Oscar Lee Dunbar
By Ken MacDonald •
The virus touched my wife’s family in a big way, and I’m beginning to understand the implications a little better now. Not the COV-19, though, but the Spanish Flu outbreak of 1918. To summarize, her grandfather went AWOL from the Army, hid in the swamps of eastern North Carolina for three years, and changed his name to stay alive.
My father wrote an account in his book about family history:
“Oscar Lee Dunbar at that time was stationed at Fort Bragg in North Carolina, and on a daily basis saw men by the scores dying. In fact, he and a friend, also from Swan Quarter, nursed, tended, and buried every other man in their unit. When they completed the burial of the last of their platoon, they were so exhausted they fell asleep under a railroad trestle.
Very little imagination is required to appreciate their mental state at that time. For some reason these two men from the wide open spaces of Eastern North Carolina (Hyde County) had so far been spared the fate of so many of their companions. However, they had no choice but to believe that their own lives were in jeopardy.
They decided to leave Fort Bragg — and they did.
The problem was they failed to check out. So, for the next three years their home was the swamps of Hyde and Tyrrell counties.
They trapped for a living, taking their furs in at night to family members in trade for supplies. Oscar Lee had grown up on and about the water — in fact, by the age of 16 was a riverboat captain. He was skilled with his hands and built many fine boats. So life in the wild probably wasn’t as tough as it might have been for some.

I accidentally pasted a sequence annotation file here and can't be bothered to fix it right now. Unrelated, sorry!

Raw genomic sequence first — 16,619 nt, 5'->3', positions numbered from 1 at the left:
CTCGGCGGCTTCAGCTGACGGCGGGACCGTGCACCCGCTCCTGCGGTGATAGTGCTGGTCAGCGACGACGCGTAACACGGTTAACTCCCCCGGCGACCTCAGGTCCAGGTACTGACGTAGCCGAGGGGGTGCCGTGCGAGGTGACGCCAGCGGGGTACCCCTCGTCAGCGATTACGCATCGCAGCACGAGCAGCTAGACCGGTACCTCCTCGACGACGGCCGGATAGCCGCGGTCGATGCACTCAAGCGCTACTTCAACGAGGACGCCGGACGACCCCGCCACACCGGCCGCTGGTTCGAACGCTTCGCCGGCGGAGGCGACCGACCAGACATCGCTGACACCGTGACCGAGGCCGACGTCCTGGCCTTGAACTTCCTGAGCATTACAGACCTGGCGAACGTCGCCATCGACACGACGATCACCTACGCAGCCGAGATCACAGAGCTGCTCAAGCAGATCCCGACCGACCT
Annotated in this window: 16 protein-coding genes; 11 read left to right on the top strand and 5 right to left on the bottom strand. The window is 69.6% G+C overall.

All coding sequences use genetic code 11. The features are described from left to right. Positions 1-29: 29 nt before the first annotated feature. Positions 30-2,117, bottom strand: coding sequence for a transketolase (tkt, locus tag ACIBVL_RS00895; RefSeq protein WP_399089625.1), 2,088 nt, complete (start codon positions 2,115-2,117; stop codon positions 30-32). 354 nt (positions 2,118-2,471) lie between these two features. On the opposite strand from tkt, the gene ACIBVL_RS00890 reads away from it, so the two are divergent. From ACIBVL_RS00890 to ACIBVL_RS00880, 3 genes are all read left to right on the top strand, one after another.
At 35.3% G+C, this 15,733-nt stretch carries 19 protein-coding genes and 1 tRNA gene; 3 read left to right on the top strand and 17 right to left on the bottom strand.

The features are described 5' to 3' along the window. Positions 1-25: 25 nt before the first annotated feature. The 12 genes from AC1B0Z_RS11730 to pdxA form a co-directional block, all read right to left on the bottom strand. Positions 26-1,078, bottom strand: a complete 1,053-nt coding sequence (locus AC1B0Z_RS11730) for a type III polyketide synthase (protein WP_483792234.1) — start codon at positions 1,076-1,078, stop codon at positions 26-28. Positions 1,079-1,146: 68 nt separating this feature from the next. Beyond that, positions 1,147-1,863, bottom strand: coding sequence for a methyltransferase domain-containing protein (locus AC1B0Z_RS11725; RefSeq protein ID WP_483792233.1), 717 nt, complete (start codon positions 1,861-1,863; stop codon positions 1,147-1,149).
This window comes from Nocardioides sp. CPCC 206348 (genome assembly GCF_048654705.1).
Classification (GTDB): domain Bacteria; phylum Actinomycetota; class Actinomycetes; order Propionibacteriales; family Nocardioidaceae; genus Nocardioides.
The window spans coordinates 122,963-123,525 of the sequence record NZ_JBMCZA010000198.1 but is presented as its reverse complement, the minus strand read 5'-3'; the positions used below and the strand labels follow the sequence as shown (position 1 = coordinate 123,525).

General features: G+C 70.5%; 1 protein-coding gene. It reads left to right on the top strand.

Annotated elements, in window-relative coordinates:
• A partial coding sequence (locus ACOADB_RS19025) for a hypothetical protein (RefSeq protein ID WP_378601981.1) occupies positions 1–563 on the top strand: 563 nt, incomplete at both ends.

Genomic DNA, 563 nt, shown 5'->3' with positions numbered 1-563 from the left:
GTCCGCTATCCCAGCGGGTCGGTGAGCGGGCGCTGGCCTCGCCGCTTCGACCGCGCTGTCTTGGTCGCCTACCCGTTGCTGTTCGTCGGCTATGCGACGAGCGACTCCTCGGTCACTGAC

After about three years the time seemed appropriate to resume a normal life, and Oscar Lee left the wilds and eventually found his way to Kinston, where he went to barber school. There he adopted the name Montague from a local gravestone; he met Louvenia at the boarding house that her mother ran, introducing himself as Edward Lee Montague.
Barbering didn’t pan out because the long hours standing had an adverse effect on his legs. He left Kinston for Durham where he went to work for a contractor. After a number of years he went into business for himself.
Meantime, he and Louvenia were married in Kinston and Vivian was born in 1931. Their life was one of normalcy until one day early in 1950 a knock on the door shattered the peace and quiet. The Army, after all those years, had received a tip, and Oscar was taken into custody.
Though he was home again within three days with no charges filed, Louvenia was devastated. The matter was simply not discussed.”